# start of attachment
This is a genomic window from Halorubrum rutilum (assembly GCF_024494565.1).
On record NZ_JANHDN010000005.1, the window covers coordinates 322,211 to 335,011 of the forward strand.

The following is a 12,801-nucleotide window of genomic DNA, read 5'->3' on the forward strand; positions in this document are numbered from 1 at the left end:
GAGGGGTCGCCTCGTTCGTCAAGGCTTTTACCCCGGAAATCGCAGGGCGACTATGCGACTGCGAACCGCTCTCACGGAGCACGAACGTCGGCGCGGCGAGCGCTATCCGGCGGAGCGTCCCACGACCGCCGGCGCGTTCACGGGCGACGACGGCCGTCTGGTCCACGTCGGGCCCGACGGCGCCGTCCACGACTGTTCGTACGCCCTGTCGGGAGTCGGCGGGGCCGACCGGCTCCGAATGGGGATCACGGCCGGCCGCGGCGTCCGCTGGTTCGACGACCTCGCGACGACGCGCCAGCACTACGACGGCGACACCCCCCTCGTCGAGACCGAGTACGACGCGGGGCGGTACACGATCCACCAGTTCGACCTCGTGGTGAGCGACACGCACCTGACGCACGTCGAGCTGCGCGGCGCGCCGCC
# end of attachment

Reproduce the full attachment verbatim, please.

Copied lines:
This is a genomic window from Halorubrum rutilum (assembly GCF_024494565.1).
On record NZ_JANHDN010000005.1, the window covers coordinates 322,211 to 335,011 of the forward strand.

The following is a 12,801-nucleotide window of genomic DNA, read 5'->3' on the forward strand; positions in this document are numbered from 1 at the left end:
GAGGGGTCGCCTCGTTCGTCAAGGCTTTTACCCCGGAAATCGCAGGGCGACTATGCGACTGCGAACCGCTCTCACGGAGCACGAACGTCGGCGCGGCGAGCGCTATCCGGCGGAGCGTCCCACGACCGCCGGCGCGTTCACGGGCGACGACGGCCGTCTGGTCCACGTCGGGCCCGACGGCGCCGTCCACGACTGTTCGTACGCCCTGTCGGGAGTCGGCGGGGCCGACCGGCTCCGAATGGGGATCACGGCCGGCCGCGGCGTCCGCTGGTTCGACGACCTCGCGACGACGCGCCAGCACTACGACGGCGACACCCCCCTCGTCGAGACCGAGTACGACGCGGGGCGGTACACGATCCACCAGTTCGACCTCGTGGTGAGCGACACGCACCTGACGCACGTCGAGCTGCGCGGCGCGCCGCC